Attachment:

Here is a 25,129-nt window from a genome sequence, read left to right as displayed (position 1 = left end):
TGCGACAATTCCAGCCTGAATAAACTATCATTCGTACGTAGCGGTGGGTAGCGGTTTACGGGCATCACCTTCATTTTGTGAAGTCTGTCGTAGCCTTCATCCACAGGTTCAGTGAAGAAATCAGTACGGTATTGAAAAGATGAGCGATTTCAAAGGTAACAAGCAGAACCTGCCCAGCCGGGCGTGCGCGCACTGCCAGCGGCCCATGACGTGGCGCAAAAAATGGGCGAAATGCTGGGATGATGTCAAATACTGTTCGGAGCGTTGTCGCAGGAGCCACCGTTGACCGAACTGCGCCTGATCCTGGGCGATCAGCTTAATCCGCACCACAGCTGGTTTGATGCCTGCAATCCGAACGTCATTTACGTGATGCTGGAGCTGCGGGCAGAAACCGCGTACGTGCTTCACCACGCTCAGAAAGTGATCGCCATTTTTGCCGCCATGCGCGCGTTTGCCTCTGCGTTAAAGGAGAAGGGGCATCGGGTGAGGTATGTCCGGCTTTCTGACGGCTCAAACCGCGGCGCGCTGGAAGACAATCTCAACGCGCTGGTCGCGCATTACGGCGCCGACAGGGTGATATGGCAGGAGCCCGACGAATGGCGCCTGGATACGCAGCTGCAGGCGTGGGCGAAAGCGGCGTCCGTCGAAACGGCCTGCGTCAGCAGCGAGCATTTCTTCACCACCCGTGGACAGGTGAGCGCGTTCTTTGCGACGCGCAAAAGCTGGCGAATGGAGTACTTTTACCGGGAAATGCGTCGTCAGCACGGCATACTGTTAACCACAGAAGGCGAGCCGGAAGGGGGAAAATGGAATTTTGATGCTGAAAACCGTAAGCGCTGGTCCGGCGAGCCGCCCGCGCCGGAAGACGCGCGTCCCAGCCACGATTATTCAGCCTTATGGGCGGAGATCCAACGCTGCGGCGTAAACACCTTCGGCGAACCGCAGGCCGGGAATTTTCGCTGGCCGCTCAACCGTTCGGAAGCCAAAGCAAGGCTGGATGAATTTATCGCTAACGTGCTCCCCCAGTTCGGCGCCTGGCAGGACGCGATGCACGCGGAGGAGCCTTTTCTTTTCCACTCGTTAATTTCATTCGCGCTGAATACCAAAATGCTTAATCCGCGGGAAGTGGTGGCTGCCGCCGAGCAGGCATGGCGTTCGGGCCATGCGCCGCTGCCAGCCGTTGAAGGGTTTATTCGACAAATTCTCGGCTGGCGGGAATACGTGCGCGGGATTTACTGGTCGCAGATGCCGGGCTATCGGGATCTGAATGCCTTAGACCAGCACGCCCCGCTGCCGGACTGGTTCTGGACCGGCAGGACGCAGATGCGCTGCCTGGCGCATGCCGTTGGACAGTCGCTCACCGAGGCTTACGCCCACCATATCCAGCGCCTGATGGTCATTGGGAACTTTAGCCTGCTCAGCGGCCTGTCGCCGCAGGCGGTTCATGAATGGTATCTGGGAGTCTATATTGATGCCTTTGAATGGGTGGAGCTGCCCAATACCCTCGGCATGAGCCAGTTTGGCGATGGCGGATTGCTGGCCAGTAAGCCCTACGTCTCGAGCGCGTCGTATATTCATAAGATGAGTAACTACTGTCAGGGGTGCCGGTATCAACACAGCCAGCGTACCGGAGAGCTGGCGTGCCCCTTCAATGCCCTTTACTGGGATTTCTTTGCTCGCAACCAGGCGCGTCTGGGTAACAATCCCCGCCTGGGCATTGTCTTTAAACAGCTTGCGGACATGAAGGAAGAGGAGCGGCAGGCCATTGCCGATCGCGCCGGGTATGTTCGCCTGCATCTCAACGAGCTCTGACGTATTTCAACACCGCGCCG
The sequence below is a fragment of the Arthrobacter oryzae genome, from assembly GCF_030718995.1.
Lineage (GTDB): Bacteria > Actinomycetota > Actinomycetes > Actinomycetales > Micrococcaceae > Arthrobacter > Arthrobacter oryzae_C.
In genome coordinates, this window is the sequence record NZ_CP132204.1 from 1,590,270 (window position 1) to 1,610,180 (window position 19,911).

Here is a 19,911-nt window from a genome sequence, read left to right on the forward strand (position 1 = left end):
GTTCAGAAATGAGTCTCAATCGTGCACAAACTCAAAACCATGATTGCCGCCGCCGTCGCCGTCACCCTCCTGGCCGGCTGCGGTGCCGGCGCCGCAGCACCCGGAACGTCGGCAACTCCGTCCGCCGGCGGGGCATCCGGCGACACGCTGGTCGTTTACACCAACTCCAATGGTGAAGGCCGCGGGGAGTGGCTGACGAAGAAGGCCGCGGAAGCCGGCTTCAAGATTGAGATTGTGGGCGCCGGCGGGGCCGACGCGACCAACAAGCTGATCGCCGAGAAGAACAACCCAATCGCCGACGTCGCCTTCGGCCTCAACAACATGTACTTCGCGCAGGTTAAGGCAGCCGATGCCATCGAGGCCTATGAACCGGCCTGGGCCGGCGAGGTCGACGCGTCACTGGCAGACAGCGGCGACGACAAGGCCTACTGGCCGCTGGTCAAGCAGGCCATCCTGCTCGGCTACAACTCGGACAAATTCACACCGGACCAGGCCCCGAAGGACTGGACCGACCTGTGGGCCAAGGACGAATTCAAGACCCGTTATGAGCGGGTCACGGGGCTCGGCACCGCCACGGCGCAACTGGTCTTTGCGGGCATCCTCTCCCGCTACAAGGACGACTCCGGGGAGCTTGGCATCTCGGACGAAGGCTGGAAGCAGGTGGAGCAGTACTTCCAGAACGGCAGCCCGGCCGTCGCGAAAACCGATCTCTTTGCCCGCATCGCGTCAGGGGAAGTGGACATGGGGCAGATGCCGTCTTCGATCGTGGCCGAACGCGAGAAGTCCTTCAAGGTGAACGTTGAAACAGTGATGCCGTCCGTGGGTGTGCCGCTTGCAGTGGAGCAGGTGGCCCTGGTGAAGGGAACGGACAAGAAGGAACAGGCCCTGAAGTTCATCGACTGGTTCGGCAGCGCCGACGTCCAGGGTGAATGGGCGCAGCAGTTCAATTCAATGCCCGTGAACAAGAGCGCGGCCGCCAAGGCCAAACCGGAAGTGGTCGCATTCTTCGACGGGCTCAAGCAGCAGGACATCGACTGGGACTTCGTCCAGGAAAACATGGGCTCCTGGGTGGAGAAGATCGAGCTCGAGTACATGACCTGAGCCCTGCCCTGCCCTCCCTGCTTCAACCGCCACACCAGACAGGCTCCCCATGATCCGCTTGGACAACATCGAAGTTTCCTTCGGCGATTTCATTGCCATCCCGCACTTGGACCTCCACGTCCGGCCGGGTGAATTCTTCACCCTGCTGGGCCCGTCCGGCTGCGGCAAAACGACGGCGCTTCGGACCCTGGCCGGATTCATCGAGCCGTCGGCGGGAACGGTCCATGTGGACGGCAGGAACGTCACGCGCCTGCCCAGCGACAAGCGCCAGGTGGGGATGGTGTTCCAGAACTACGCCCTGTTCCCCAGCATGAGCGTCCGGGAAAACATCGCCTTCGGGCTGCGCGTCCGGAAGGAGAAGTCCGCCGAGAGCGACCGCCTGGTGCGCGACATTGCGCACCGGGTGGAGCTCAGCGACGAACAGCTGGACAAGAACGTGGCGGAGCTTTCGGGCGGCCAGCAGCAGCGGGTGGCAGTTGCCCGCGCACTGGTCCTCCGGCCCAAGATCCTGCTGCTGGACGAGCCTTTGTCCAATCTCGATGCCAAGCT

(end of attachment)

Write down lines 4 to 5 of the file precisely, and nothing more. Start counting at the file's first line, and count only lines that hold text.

Lineage (GTDB): Bacteria > Actinomycetota > Actinomycetes > Actinomycetales > Micrococcaceae > Arthrobacter > Arthrobacter oryzae_C.
In genome coordinates, this window is the sequence record NZ_CP132204.1 from 1,590,270 (window position 1) to 1,610,180 (window position 19,911).